Keep all Your Oars in the Water for Optimal PerformanceSubmitted by Concierge Financial Planning, LLC on January 12th, 2016
My son, George (in sunglasses, no cap), rowing bow for the Susquehanna Crew.
Crew is an amazing sport. It works almost every muscle in the human body and requires a tremendous coordinated team effort. In most other sports an individual can stand out; this is not the case in rowing. As I watch my son compete for Susquehanna University and reminisce about my own days as a coxswain, I can’t help but see the many corollaries between rowing and investing.
A well-staffed crew team takes a variety of talents. The first oarsman is the “stroke” who sets the pace for the rest of the boat. This guy doesn’t need to be the biggest or the strongest, but he needs to be metronomically consistent and have impeccable technique. The role of the fourth seat is completely different. This guy needs to be a big, strong powerhouse. We used to call this part of the boat the engine room. Complementing these guys is the bow seat (my son’s spot for Susquehanna) which requires long arms and good speed of movement.
If you have a shell full of just strokes (the pacemaker) your crew wouldn’t be optimized and you likely wouldn’t perform well. Is this beginning to sound like a portfolio? Similar to a crew team, a portfolio needs diversified investments in order to achieve the best risk adjusted return. For example, if you have only technology stocks, you’ve got a boat full of strokes.
Me with the Williams Crew in 1985
Technique makes a huge difference in rowing. After completing a stroke in the water, the oarsmen lift their blades (oars) from the water and return to their original position. If these guys pull their oars out and feather them on the water during the recovery, this puts tremendous drag on the boat. Those blades should be 6-7” over the water, otherwise they are essentially putting on the brakes at the precise moment when they should be accelerating!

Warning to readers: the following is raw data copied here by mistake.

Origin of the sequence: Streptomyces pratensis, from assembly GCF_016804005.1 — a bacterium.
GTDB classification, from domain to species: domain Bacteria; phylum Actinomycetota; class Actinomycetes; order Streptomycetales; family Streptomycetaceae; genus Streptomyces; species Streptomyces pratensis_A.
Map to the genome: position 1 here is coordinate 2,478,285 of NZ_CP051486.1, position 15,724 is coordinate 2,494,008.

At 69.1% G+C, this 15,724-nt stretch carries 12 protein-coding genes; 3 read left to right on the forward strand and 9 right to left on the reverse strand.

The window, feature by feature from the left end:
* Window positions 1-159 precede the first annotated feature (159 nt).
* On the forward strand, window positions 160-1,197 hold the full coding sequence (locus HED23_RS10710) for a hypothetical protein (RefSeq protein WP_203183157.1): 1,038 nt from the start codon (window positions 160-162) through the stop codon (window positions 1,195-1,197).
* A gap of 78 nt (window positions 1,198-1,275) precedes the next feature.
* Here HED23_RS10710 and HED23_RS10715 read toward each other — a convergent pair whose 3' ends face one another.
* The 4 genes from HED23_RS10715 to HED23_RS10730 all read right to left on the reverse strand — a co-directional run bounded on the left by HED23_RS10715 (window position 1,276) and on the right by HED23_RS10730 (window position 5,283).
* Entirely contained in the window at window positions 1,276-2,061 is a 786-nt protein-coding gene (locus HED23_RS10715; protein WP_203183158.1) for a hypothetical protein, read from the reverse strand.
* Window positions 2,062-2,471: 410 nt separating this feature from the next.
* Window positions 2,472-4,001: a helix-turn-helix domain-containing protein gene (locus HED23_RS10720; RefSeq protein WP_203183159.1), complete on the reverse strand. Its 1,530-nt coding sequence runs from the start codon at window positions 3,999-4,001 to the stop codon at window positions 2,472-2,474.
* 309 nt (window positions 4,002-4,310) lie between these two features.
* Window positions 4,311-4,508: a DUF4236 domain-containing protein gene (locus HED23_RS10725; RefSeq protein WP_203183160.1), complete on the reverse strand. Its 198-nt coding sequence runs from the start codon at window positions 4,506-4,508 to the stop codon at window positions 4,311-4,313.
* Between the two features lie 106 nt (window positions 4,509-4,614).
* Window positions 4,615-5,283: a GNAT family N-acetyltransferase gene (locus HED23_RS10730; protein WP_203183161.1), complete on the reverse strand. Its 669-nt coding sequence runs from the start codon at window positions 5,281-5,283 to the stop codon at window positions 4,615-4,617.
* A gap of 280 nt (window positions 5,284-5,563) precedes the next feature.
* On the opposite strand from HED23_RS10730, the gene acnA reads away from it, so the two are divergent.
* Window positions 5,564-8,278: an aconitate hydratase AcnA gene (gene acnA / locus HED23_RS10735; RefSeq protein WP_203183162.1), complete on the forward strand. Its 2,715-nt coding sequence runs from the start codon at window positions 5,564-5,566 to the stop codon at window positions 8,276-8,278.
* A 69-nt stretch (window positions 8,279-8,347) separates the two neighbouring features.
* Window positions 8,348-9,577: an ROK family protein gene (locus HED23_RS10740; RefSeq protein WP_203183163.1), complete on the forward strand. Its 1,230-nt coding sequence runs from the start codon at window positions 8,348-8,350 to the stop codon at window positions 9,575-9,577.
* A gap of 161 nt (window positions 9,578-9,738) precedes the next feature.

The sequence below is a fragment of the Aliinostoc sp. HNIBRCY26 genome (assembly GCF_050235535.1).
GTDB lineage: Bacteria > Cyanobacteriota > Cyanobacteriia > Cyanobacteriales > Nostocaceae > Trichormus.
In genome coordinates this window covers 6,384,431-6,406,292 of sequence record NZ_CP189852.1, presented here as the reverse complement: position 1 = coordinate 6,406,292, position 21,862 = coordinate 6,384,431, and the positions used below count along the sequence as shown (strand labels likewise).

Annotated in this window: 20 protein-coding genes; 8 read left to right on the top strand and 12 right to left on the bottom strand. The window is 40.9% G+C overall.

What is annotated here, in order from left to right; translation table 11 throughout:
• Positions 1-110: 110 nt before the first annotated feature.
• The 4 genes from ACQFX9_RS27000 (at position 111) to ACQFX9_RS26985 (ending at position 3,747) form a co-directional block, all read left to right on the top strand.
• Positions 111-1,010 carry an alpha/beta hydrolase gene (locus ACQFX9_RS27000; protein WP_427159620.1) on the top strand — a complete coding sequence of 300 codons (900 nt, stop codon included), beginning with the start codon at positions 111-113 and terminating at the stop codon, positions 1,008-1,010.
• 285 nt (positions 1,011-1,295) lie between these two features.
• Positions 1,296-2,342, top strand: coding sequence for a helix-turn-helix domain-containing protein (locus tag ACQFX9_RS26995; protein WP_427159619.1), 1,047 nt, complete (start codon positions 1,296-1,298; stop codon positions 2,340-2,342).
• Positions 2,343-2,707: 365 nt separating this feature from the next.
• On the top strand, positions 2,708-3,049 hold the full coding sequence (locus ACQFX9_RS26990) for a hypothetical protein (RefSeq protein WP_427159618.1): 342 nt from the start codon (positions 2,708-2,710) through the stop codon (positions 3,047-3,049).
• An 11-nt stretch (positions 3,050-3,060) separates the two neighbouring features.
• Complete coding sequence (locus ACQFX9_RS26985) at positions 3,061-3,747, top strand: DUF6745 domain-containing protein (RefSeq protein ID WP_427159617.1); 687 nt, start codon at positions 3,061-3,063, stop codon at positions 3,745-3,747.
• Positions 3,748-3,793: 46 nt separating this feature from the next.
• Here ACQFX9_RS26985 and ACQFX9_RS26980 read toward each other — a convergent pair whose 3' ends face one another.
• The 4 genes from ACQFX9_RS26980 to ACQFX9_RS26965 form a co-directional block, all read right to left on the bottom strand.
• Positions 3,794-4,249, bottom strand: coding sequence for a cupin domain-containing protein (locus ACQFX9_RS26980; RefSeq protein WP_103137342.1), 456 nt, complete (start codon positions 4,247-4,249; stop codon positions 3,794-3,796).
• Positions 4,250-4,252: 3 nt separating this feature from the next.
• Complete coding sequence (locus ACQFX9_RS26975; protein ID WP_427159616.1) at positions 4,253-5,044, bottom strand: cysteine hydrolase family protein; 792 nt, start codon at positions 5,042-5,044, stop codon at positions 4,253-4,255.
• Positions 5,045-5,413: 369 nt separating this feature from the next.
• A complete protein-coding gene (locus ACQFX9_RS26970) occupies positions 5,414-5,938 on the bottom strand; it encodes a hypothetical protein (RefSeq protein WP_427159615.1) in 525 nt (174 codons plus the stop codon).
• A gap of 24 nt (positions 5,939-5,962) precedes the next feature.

What puts a drag on a portfolio and causes it to lose speed when it should be accelerating? If you guessed fees, you are correct. Fees are real return killers. Take a look at your mutual fund, ETF, and management fees. I see clients who are paying over 1% all the time, which is expensive. Over 30 years, a 1% difference in fees on a portfolio of $100,000 is about $135,000! Keep your oars off the water and your fees low.
Me coxing the Williams Crew in 1985
I’ve left out an important person when I described the individuals that make up a successful crew. If you are familiar with the sport, you know this is the coxswain (my role for the Williams College Men’s Crew back in the day.) The cox steers the boat and needs to be physically small, smart, and a multi-tasker. The coxswain plays many crucial roles—coach, motivator, and race strategist—to name a few. While a small two-man shell may be able navigate a race without a coxswain, it is virtually impossible for an eight oared shell to do so. Similarly, someone with a small portfolio who is just starting out may be able to handle their financial planning without help. Once you have amassed a larger portfolio and/or start taking distributions, however, the task becomes unwieldy if you go it alone, and your portfolio will not be optimized. A trusted financial planner/advisor can make a significant difference.
As the coxswain of your portfolio, your advisor can coach and motivate you confidently over the finish line.